Gustave Moreau

Paris 1826 - Paris 1898


SEE ALSO    Symbolism    Nabis    Fauvism    Rose+Croix


"The French equivalent of the English Pre-Raphaelities"4 Written of by JK Huysmans and Jean Lorrain, who maintained a cult for him.

Earliest work shows influence of Delacroix. Pupil of Chasseriau; Moreau dedicated to him Jeune Homme et la Mort at the 1856 Salon.

Later, Theosophy had a great influence on his ability to reconcile dreams or desire for truth. Auguste Comet's positivism takes a religious turn. With atheist parents, Moreau hought of himself as an impartial interpreter of the history of religions. Prometheus with face of Christ. Grew towards Catholicism. In love with Leda and the Swan theme. Symbolic Incarnation.3

'Imaginative Reason.' Redon imaginative with insufficient reason. M said of Redon, "I see good and gentle people like M. Redon, who is sincere a man and in whom there is certainly the development of a brain that is by no means commonplace, and yet what a sad result!" Chasse on M: "His intermediary position between rationalism and mysticism is best shown by the fact that during the last years of his life he seemed to the public to be abandoning himself completely to the Dream - he declared himself absolutely opposed to Peladan and the Rosicrucians." M said of Sar Peladan, "Would he not have liked to see me as the magus of a new ideal, proclaiming the Gospel like a fairground barker, helmeted and in shinning armor."

M on M: "My greatest effort, my sole care, my constant concern is to drive this team to the best of my ability so that it keeps step with my unrestrained imagination and my mind that is critical to the point of obsession."

His students include Rouault, Matisse, Desuallieres, and Evenepoel.

Belgian painter Henri Evenepoel left a vivid account of Moreau and his studio in letters home to Brussels. He compared M to Leon Bonnat, one of the most successful Salon painters and a teacher at Ecole de Beaux-Artes. Bonnat put in 20-30 minutes a week there. See M's schedule below. Rouault said M was the first to arrive and last to leave. Originality lay in belief that “all students of painting had a duty to discover their own artistic personality rather than to follow blindly rules and precepts laid down by tradition.” Rouault said, “constant respect for our little personalities.”


The great quality of Gustave Moreau was that he considered that the minds of young students would develop continuously throughout their lives and so he did not push them to satisfy the different scholastic tests which, even when artists have succeeded in the greatest competitions, leave them, around thirty, with warped minds, and an extremely limited sensibility and means.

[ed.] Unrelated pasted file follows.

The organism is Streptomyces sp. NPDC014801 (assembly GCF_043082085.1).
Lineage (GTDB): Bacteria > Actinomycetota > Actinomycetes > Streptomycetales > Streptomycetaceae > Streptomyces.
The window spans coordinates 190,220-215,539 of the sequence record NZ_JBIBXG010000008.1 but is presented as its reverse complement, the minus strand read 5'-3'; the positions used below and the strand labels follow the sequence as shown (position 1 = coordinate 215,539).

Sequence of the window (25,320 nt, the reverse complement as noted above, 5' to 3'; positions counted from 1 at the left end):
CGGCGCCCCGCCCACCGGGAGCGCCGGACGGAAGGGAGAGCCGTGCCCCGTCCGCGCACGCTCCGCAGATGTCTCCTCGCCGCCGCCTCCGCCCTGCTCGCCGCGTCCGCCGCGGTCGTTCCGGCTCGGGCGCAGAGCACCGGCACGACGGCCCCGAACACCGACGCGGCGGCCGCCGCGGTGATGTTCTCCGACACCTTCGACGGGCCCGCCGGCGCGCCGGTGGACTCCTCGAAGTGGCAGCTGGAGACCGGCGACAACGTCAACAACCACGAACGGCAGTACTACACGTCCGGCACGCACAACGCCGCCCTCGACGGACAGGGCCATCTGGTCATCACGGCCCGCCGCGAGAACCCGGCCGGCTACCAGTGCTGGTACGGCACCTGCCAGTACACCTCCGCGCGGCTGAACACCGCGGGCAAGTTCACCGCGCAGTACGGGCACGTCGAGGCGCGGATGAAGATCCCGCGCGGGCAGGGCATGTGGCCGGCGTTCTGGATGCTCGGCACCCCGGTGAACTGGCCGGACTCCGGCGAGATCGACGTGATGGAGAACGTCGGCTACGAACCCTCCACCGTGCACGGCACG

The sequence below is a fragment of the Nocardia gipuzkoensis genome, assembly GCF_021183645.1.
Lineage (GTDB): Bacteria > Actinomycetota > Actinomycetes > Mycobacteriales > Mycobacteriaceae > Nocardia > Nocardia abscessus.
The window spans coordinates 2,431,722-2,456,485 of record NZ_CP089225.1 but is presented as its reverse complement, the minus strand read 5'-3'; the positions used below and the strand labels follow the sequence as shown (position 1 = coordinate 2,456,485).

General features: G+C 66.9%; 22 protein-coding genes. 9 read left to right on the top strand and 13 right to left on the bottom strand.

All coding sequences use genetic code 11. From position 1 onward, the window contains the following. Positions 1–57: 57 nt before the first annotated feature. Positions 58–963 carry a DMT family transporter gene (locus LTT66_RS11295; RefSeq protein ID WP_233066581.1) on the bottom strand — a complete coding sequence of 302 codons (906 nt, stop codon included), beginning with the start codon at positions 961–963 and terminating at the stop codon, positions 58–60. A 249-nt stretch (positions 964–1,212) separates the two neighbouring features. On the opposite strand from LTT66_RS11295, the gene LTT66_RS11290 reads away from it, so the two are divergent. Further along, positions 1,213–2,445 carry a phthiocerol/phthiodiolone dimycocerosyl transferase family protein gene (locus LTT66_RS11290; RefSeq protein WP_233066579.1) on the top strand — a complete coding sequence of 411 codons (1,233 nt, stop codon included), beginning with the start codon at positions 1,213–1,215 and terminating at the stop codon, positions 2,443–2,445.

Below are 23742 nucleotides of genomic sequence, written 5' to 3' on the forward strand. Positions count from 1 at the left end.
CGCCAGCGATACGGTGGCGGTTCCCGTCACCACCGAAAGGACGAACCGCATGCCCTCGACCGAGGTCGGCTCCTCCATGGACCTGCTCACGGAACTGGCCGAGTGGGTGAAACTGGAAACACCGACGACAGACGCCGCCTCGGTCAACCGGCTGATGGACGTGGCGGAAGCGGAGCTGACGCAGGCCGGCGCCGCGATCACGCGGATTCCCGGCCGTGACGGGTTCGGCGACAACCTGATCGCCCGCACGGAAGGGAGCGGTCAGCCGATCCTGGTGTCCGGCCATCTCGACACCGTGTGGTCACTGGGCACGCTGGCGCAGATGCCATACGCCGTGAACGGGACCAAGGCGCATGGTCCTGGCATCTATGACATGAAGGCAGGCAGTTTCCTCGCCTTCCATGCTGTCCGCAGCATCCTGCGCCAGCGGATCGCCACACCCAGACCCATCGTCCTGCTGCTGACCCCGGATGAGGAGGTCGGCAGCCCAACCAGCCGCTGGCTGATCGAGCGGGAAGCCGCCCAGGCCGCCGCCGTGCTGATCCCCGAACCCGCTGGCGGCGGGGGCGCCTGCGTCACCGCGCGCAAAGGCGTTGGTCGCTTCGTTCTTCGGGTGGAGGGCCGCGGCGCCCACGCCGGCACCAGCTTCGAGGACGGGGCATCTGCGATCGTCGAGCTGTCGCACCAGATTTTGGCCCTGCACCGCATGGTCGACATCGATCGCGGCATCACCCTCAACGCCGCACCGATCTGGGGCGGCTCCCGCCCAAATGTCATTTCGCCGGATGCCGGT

Quotes from Moreau

You must think color, have imagination with it. If you have no imagination you’ll never paint beautiful color. You must copy nature with imagination – that is what makes an artist. Color must be thought, dreamt, imagined.

Oh noble poetry of living and impassioned silence! How admirable is that art which, under a material envelope, mirror of physical beauty, reflects also the movements of the soul, of divine necessities felt by humanity throughout the ages. It is the language of God!

“…Moreau’s principle that new art needs as its foundation a solid knowledge of the old masters.”1



Meets Chasseriau and becomes his pupil. Chasseriau was the pupil of the Neo-Classicist Ingres, although Moreau revered Ingres his entire life. C’s taste for “spangled, jewelled colour had a great influence on the formation of M’s style.”


Discovered at the Universal Exhibition.


Dedicates Jeune Homme et la Mort to Chasseriau at the Salon.Visits Italy (for four years?). Likes the Primitive painters, archaic vases and early mosaics and Abyzantine enamels.


At the official Salon Moreau makes first real impact with Oedipus. Reputation for being eccentric and odd.


His works at the Salon attacked by the critics, M tends to withdraw from official art after this


Represented at the Salon


Given the Legion of Honour.


Represented at the Salon.


His last Salon, attracted the attention of Huysmans.


Given the croix de l’officier


Mentioned in Huysmans’ novel A Rebours


Member of the Institute


Made chef d’atelier, a professor with his own studio at the Ecole des Beaux-Arts. Taught at the Ecole des Beaux-Arts starting Jan 1, 1892. At that point he was only known to a small audience of critics and collectors. Last show at the Salon – 1880. The Musee du Luxembourg (contemporary art) owned only one of his paintings and a very few had been reproduced. The school was immediately pleased with his students. In 1895,  Henri Matisse, Albert Marquet and Henri Manguin joined his class. (see Fauvism) Camoin came later. Also taught Rouault. His class consisted of 50 students.

Reputation as the most liberal and dedicated member of the teaching staff. Twice a week he had the same routine:

7 - 8 AM - Corrected students drawings in the Antique Galleries in the Louvre
8-10 AM - Corrected their paintings in the studio
After lunch he returned to the Louvre





1)    Fauvism, Sarah Whitfield, Thames & Hudson, London, 1991.
2)    Symbolist Art, Edward Lucie-Smith, Thames & Hudson, London 1972.
3)    The Nabis and their period. Charles Chasse’. Translated by Michael Bullock 1969. Lund Humphries, London. First published French 1960.
4)    Praeger Encyclopedia of Art Luc-Reinhardt. Praeger Publishers, 1971.